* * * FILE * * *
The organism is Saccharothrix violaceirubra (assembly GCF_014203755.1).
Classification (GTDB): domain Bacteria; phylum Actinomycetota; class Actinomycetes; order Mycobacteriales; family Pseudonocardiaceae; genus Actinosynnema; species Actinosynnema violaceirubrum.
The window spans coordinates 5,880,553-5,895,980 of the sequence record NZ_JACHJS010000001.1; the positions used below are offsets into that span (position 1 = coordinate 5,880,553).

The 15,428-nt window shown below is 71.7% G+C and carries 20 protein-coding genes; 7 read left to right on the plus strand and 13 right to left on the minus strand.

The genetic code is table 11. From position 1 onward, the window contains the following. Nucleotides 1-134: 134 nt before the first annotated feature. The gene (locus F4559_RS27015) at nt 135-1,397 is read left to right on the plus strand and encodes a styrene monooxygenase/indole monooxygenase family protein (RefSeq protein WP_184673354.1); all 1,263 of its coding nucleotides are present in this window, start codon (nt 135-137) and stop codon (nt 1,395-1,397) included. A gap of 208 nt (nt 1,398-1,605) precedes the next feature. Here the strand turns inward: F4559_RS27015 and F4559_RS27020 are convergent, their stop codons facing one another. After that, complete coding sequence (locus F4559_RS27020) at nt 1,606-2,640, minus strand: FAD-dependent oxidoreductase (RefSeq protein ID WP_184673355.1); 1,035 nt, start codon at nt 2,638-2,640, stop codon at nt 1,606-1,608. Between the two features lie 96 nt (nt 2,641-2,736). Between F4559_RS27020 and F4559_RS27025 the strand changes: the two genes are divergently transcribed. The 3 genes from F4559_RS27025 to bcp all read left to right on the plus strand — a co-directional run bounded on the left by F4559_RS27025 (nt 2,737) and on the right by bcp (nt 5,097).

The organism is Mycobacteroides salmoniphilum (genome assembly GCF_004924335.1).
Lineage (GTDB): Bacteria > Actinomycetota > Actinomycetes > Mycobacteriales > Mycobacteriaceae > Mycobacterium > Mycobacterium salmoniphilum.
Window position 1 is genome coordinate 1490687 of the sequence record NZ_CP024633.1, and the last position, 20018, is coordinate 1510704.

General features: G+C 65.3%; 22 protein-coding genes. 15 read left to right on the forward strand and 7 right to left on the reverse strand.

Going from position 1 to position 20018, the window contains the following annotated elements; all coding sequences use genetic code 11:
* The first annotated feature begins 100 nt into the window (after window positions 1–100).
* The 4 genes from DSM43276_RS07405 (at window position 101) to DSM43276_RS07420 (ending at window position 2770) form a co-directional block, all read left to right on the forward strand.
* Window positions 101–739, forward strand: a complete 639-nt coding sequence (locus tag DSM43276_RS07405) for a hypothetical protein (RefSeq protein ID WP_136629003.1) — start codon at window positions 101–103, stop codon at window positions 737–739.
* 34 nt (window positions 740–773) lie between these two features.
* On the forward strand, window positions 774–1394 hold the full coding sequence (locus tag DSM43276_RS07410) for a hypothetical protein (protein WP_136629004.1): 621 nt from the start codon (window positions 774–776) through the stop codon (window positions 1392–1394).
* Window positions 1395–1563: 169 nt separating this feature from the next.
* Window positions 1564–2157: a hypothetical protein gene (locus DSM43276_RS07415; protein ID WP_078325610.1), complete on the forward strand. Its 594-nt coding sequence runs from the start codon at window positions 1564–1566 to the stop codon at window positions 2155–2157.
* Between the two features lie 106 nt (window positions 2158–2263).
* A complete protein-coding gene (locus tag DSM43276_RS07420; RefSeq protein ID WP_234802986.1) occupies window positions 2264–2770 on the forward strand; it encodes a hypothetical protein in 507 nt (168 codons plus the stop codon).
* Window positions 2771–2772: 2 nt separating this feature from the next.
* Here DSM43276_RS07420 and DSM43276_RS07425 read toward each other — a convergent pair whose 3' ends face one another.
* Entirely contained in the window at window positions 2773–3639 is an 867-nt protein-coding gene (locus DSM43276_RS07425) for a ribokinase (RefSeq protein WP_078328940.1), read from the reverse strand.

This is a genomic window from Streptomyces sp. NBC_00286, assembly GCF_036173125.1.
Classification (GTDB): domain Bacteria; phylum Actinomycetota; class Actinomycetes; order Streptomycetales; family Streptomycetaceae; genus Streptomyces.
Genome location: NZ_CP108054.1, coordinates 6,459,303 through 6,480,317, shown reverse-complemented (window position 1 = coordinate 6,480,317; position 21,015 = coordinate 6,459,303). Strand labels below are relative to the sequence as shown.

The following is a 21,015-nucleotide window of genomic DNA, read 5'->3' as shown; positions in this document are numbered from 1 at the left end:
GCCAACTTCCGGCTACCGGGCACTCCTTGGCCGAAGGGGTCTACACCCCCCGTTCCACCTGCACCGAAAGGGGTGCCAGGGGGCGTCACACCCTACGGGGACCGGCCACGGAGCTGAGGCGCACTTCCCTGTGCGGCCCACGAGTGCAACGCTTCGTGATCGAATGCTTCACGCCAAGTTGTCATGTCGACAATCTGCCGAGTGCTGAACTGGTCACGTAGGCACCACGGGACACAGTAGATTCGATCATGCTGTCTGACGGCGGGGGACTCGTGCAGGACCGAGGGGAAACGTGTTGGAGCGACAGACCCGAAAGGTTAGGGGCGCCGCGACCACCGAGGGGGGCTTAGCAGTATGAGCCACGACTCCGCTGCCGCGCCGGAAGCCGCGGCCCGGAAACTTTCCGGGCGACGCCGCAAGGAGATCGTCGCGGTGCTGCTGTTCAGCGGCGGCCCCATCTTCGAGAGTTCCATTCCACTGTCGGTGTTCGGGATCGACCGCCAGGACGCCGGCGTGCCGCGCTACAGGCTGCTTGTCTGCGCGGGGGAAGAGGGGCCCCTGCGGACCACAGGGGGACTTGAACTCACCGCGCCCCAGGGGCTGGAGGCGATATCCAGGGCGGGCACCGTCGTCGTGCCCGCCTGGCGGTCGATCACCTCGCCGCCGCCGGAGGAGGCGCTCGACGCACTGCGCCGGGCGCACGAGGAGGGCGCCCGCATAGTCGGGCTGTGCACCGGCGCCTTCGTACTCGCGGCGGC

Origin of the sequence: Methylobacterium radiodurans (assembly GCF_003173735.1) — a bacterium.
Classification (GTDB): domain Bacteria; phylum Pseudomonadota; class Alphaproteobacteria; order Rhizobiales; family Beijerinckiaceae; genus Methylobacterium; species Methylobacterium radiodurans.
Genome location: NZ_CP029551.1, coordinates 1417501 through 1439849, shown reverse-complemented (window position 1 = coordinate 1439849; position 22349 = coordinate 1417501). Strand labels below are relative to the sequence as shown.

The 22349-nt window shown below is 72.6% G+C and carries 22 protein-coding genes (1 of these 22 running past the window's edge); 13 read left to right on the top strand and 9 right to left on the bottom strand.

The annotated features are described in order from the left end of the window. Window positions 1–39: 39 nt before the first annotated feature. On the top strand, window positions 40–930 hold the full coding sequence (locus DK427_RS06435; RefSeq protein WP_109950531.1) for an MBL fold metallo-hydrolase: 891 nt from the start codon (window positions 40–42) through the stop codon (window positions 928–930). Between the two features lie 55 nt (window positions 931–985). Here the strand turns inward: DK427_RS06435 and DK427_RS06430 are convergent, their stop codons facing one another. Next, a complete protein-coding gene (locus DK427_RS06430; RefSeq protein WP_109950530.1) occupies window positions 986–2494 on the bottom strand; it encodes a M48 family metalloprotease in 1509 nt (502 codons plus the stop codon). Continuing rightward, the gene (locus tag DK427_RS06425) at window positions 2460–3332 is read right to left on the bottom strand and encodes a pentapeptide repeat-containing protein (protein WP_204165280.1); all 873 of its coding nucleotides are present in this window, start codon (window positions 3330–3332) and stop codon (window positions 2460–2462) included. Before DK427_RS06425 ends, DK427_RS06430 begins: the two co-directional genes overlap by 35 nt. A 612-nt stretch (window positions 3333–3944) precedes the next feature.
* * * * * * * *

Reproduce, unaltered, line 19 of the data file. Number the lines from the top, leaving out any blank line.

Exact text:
* A complete protein-coding gene (locus tag DSM43276_RS07420; RefSeq protein ID WP_234802986.1) occupies window positions 2264–2770 on the forward strand; it encodes a hypothetical protein in 507 nt (168 codons plus the stop codon).